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How much time do you spend outside on an average day?

Is it,

Five minutes?
50 minutes?
5 hours?

 

Your answer will depend on a number of factors like,

Do you work from home? (less reason to leave the house)
Do you drive to and from your place of work, leaving your car in an underground or covered car park?
Does your work require you to spend time outside? (not just sitting in a vehicle)

 

If you’ve seen the statistics, you’ll know that the vast majority of us spend 88-90% of our time awake indoors, with an additional 3% of our time spent in a vehicle.

Hmm.

Does this matter?

I say it does because time in nature is fundamental to your health and well-being, not just for the feel-good factor but also because of the impact that time has on your heart health, immune system, stress levels, creativity, focus and sleep.

We worry that the prevalence of anxiety, depression, burnout and loneliness is still on the rise despite our best intentions to combat the issues.

Yes, progress is being made in some areas, but not enough, so let’s get back to the basics to remember,

  1. As humans, we evolved in nature.
  2. Our rapid shift to become urban dwellers is linked to the higher rates of mental distress, stress, and chronic disease now being expereinced.
  3. We thrive by spending time in green and blue spaces that nurtures our physical, emotional, cognitive, social, and spiritual well-being.

How much time in nature is enough?

I’m wary of absolutes that are frequently posited from held opinions, not always based on sound scientific evidence. Still, these so-called rules can be helpful as a guide to support your decision to do what is right for you in your situation and environment.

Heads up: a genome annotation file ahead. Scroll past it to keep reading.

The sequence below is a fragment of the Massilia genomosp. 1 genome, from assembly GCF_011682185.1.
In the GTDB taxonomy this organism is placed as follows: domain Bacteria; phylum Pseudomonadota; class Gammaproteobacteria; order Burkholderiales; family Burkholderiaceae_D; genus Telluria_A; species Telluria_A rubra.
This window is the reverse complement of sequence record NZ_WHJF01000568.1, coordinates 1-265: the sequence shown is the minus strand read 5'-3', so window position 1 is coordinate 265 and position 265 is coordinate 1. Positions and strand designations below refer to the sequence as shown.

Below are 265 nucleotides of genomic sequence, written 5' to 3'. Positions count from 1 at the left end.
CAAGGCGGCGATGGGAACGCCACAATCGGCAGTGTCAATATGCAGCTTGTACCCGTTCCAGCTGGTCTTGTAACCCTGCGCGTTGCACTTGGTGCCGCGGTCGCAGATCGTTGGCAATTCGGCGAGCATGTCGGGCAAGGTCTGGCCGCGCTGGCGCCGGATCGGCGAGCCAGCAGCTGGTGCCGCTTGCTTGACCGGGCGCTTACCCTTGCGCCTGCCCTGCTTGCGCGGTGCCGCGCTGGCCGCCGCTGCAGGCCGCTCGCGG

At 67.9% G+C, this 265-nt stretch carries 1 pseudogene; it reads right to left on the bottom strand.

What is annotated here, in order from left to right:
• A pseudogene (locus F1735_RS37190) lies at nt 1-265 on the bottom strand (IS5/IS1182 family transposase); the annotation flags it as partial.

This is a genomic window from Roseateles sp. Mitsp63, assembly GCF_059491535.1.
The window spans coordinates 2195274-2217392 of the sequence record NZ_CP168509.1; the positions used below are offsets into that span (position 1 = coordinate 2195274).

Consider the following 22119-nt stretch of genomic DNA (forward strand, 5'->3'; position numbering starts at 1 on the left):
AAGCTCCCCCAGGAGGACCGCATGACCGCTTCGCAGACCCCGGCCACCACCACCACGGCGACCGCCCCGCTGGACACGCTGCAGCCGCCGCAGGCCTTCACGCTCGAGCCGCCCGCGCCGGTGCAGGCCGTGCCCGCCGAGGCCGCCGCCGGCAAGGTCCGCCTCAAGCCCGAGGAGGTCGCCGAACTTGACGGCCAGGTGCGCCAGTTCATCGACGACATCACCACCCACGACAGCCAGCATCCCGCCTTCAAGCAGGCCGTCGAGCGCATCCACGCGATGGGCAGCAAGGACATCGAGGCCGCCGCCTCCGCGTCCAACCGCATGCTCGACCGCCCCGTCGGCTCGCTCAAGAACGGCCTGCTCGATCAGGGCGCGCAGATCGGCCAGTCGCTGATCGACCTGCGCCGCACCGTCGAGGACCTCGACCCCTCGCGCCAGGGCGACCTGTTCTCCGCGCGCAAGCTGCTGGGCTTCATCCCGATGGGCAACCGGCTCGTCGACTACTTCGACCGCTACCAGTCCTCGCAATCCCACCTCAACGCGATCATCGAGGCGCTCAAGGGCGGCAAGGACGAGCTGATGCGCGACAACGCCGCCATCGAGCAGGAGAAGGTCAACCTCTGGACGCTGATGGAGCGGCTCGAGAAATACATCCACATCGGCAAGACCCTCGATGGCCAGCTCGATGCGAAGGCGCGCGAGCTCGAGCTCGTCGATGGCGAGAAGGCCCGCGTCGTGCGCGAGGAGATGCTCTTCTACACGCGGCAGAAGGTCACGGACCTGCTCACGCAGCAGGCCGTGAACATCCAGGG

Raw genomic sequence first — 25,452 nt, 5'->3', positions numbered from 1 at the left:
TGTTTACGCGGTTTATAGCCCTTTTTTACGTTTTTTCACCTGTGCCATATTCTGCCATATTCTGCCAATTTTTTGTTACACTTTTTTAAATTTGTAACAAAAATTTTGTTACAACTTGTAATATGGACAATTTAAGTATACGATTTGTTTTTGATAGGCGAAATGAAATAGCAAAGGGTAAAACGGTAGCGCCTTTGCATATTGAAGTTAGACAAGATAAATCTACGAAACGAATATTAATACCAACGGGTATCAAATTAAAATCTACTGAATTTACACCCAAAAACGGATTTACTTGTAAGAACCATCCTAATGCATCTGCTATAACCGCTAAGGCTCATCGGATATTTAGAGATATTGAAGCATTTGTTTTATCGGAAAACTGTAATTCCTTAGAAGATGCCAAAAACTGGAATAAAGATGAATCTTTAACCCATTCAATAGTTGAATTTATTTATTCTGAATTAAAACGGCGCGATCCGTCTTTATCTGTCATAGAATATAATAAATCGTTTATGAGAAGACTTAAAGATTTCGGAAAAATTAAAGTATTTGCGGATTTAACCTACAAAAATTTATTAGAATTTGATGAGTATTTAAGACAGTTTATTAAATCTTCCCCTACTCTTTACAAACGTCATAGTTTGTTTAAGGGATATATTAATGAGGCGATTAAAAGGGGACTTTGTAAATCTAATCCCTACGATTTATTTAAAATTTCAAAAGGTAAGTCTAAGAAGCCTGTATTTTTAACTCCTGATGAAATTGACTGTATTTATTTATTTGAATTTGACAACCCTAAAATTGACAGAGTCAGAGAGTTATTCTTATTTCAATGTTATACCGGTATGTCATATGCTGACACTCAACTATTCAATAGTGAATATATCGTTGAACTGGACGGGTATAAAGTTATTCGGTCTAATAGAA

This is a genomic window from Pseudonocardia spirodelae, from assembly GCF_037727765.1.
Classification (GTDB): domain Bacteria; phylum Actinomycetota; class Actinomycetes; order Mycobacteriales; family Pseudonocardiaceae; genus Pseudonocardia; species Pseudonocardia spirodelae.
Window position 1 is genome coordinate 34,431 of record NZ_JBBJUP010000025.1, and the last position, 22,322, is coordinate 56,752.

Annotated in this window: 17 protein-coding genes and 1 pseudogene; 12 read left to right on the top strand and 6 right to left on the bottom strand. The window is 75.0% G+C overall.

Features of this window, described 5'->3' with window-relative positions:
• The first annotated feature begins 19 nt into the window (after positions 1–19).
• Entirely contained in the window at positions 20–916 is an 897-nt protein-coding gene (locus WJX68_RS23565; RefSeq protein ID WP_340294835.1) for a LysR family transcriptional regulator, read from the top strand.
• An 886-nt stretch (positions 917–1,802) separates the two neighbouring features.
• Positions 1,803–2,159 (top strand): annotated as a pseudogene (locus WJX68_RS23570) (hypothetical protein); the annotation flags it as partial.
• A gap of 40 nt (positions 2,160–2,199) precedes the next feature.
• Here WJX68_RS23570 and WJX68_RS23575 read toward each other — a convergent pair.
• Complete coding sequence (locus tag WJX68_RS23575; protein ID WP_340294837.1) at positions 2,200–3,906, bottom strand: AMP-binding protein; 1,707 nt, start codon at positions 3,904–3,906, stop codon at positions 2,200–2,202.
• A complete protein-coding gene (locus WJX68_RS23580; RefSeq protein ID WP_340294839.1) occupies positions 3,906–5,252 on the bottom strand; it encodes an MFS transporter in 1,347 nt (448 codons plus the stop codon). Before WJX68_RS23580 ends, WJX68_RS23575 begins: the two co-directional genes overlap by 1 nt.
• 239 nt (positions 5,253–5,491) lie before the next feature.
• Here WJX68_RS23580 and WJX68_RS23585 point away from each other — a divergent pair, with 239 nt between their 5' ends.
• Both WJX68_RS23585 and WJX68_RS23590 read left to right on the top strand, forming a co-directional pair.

This is especially important because not everyone lives in a leafy green suburb with ready access to parks, bushland or the sea.

Greenspace inequity is real and affects those who are most vulnerable to the negative health impacts of little access to quality green space.

 

Introducing the Nature Pyramid

Nature Pyramid

Conceptual diagram of the Nature Pyramid, 2012. (Concept by Tanya Denckla-Cobb and Timothy Beatley, University of Virginia, Department of Urban and Environmental Planning. Illustration prepared by Singapore National Parks Board.)

 

Tanya Denckla-Cobb from the University of Virginia came up with the idea for the nature pyramid, a metaphor similar to that used for dietary guidelines. It provides a basic framework that reminds us of the benefits of incorporating time in nature into our lives on a daily, weekly, monthly, and annual basis.

Rather than basing your nature experience on an expensive overseas trip, it’s about becoming aware of what’s on offer in your local neighbourhood and taking steps to taste nature more often.

Dr Rachel Hopman, a Professor of Psychology at the University of Utah, has simplified this concept into what she calls the 20-5-3 Rule.

Let’s look at what this rule entails.

  • Twenty minutes in a green space, three times a week.
  • Five hours in a semi-wild environment once a month.
  • Three days off-grid once a year

Does this look doable to you?

Remember the numbers for time spent in nature are a guide only, they are not set in stone.

 

YOUR WEEKLY DOSE

Twenty minutes in a green or blue space three times a week.
That’s just one hour.

The issue I have with this is, it’s too little time.
The current minimum threshold required for your physical and mental well-being is 120 minutes a week.

So, let’s break down this rule a bit further and look at what you can do daily to get out into the great outdoors and start to reap the benefits of lower stress, lower blood pressure and better mood.

If you were going to be pedantic, 120 minutes divided across 7 days is 17 minutes and a few seconds.

The questions to be asking yourself are,

  1. Where can I go for my 17 minutes outside?
    This comes down to being aware of what’s available in your neighbourhood. Do you know where your nearest parks, bushland or trail walks are?
    Do you know the easiest way to get to these? Is there a bus route? Is there parking, if you have to drive?
    The mantra is to find less concrete and more greenery
  2.  

  3. Do I have 17 minutes each day to get outside?